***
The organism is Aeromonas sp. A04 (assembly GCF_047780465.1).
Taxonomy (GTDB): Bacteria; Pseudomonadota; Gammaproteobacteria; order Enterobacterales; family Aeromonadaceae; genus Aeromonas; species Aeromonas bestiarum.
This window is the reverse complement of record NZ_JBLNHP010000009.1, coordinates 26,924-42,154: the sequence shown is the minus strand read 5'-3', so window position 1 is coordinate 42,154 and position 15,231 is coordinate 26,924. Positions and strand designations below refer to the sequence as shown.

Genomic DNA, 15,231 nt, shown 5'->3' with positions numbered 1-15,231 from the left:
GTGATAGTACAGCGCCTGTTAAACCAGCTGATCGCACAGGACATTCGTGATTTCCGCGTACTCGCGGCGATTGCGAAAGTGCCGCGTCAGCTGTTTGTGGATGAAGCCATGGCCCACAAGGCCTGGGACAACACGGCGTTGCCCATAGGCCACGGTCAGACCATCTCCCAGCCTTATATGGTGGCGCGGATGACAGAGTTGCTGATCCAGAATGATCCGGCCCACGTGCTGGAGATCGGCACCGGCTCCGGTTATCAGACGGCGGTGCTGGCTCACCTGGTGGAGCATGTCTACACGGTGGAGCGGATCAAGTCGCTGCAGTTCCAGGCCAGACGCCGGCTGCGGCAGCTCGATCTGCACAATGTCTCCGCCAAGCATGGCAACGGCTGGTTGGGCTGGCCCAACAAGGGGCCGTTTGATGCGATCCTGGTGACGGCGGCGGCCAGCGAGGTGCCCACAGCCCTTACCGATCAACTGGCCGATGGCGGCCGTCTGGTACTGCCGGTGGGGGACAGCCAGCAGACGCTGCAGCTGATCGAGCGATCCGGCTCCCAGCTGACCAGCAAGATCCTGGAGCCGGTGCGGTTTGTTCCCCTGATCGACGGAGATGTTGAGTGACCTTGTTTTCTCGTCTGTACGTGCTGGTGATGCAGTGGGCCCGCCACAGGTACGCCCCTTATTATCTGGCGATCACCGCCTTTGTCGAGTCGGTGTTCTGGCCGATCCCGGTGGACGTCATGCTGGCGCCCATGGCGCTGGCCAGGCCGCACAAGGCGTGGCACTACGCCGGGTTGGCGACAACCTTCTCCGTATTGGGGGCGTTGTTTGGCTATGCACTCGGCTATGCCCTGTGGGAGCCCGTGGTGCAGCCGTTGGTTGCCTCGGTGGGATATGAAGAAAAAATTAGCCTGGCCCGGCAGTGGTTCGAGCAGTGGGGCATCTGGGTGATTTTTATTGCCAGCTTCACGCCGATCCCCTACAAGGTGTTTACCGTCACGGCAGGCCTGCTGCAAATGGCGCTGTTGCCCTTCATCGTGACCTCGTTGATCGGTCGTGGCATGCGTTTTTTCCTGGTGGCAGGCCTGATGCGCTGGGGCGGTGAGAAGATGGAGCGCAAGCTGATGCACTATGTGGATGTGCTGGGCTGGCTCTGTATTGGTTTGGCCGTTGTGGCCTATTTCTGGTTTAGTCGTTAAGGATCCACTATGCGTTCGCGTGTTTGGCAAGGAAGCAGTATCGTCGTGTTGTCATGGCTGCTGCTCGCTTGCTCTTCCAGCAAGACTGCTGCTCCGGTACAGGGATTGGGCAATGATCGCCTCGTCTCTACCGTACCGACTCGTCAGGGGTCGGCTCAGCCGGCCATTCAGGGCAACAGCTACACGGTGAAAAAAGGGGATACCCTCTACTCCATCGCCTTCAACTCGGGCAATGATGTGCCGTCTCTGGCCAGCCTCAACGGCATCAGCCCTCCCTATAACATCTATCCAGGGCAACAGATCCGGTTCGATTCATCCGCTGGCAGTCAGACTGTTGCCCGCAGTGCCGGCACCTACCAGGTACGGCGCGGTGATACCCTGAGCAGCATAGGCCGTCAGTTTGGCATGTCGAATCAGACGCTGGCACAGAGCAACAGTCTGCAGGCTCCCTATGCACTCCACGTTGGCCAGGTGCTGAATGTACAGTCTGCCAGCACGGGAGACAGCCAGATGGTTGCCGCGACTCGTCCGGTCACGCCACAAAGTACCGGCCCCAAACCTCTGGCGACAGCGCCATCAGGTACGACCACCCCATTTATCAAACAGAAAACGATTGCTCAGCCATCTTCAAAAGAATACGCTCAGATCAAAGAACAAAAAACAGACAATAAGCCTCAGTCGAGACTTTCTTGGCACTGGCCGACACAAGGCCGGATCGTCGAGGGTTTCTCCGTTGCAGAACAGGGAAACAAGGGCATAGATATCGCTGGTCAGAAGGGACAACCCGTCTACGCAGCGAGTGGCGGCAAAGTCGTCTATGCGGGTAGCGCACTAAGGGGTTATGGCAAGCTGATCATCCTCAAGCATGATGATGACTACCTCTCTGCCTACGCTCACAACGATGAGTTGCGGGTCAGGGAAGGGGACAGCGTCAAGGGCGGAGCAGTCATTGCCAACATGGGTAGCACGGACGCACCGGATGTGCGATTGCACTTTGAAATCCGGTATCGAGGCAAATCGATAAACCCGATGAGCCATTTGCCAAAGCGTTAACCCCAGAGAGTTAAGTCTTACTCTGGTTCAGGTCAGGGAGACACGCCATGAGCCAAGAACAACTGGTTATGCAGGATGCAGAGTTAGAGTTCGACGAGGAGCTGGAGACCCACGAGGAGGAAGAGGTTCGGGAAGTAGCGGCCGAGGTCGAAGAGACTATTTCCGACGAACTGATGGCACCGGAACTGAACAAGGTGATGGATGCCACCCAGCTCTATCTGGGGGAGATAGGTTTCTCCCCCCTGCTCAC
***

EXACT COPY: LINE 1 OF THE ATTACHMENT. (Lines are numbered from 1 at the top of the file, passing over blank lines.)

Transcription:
The organism is Aeromonas sp. A04 (assembly GCF_047780465.1).